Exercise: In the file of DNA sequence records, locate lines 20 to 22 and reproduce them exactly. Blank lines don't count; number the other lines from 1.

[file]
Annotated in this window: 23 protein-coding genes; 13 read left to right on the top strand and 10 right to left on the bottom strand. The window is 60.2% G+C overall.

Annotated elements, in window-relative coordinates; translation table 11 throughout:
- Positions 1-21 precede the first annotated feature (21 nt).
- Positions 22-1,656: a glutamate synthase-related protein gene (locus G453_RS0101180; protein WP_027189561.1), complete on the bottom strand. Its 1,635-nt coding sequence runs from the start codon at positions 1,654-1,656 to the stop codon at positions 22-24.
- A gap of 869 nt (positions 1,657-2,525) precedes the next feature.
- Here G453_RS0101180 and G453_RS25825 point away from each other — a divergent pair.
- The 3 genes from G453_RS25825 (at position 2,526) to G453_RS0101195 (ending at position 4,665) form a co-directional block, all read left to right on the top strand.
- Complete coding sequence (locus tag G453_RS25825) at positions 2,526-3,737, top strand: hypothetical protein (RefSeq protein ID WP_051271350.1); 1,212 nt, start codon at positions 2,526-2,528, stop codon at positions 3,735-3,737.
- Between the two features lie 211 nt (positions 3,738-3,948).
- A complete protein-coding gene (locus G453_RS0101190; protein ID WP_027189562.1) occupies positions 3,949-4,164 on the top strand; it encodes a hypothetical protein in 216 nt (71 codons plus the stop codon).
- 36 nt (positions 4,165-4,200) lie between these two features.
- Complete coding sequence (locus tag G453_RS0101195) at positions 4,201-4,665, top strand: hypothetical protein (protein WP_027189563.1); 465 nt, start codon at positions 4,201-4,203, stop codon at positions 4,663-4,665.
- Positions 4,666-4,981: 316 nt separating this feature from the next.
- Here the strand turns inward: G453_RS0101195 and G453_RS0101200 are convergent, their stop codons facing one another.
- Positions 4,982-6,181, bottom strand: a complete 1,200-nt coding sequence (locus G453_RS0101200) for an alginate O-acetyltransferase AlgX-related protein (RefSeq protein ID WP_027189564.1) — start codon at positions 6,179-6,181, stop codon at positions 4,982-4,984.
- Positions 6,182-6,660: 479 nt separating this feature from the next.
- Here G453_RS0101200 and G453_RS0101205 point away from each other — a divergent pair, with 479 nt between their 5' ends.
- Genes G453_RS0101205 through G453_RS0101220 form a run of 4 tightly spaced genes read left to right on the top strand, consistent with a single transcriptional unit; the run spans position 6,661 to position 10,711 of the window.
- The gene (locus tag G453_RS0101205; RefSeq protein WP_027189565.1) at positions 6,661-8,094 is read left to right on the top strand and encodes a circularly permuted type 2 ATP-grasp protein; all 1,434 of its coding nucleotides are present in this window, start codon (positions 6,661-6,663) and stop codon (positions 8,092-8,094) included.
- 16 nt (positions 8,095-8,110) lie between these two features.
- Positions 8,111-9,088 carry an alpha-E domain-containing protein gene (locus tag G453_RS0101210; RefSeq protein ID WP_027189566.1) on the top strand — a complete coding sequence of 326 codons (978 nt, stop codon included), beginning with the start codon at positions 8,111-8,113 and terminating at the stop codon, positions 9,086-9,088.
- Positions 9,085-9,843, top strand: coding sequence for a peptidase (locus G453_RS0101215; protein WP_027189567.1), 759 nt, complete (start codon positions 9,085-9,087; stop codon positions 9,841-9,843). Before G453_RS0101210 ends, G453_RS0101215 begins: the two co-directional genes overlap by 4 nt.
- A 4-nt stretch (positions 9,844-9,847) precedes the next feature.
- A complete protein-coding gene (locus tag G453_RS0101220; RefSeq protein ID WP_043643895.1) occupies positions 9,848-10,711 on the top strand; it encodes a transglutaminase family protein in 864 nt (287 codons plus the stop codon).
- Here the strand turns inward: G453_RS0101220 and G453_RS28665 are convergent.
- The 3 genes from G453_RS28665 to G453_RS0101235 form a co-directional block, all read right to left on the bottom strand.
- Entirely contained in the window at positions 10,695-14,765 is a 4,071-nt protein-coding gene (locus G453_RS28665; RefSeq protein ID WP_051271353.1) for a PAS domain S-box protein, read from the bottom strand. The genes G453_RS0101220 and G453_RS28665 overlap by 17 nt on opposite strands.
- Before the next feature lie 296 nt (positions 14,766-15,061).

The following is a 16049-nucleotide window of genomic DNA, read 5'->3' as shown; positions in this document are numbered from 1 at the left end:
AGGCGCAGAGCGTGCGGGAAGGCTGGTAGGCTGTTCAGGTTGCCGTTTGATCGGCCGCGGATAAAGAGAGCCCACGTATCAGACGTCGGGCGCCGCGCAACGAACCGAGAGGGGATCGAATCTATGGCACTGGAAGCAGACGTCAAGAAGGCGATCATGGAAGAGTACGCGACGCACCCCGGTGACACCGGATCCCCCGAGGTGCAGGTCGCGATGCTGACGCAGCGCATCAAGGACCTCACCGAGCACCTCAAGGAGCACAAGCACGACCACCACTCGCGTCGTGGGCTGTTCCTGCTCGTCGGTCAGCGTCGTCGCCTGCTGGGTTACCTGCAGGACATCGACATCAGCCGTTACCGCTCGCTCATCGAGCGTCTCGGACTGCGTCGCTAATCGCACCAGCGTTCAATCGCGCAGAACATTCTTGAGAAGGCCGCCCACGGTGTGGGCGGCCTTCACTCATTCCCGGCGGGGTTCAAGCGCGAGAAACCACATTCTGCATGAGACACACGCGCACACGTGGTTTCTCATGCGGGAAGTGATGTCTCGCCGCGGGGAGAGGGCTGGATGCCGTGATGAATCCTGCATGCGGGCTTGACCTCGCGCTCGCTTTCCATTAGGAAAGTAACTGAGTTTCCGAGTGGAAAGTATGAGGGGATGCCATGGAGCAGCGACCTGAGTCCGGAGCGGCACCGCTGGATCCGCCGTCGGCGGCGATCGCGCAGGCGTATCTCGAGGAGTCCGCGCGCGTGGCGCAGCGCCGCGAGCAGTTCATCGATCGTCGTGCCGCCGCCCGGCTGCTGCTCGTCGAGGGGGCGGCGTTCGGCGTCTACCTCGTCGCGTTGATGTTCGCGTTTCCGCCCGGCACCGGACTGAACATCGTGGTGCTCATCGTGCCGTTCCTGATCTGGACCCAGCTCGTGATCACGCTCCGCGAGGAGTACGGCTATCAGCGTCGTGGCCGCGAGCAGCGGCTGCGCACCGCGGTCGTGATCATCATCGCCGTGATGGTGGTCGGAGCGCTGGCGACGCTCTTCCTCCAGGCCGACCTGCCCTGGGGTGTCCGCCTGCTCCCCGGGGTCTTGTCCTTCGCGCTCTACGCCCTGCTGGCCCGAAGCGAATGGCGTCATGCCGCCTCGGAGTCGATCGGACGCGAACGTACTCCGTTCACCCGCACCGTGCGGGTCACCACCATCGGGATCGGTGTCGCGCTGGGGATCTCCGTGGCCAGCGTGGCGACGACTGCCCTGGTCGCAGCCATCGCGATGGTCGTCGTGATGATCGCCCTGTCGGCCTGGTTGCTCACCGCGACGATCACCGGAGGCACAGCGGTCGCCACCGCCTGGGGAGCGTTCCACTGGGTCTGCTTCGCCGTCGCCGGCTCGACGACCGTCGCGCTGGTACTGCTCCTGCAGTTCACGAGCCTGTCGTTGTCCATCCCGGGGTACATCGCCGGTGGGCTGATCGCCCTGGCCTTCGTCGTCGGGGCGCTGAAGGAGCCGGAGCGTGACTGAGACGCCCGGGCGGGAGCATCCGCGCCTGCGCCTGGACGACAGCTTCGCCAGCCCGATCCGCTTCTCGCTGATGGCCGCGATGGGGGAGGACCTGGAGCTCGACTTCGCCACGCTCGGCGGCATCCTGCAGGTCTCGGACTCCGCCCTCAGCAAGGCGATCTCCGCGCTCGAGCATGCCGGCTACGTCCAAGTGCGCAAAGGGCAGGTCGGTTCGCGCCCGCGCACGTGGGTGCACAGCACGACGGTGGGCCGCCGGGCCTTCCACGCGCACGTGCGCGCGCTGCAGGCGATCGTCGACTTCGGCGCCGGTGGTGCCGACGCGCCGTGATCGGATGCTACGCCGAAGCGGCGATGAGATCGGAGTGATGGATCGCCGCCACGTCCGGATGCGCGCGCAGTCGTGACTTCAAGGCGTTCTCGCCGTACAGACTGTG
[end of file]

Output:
- 16 nt (positions 8,095-8,110) lie between these two features.
- Positions 8,111-9,088 carry an alpha-E domain-containing protein gene (locus tag G453_RS0101210; RefSeq protein ID WP_027189566.1) on the top strand — a complete coding sequence of 326 codons (978 nt, stop codon included), beginning with the start codon at positions 8,111-8,113 and terminating at the stop codon, positions 9,086-9,088.
- Positions 9,085-9,843, top strand: coding sequence for a peptidase (locus G453_RS0101215; protein WP_027189567.1), 759 nt, complete (start codon positions 9,085-9,087; stop codon positions 9,841-9,843). Before G453_RS0101210 ends, G453_RS0101215 begins: the two co-directional genes overlap by 4 nt.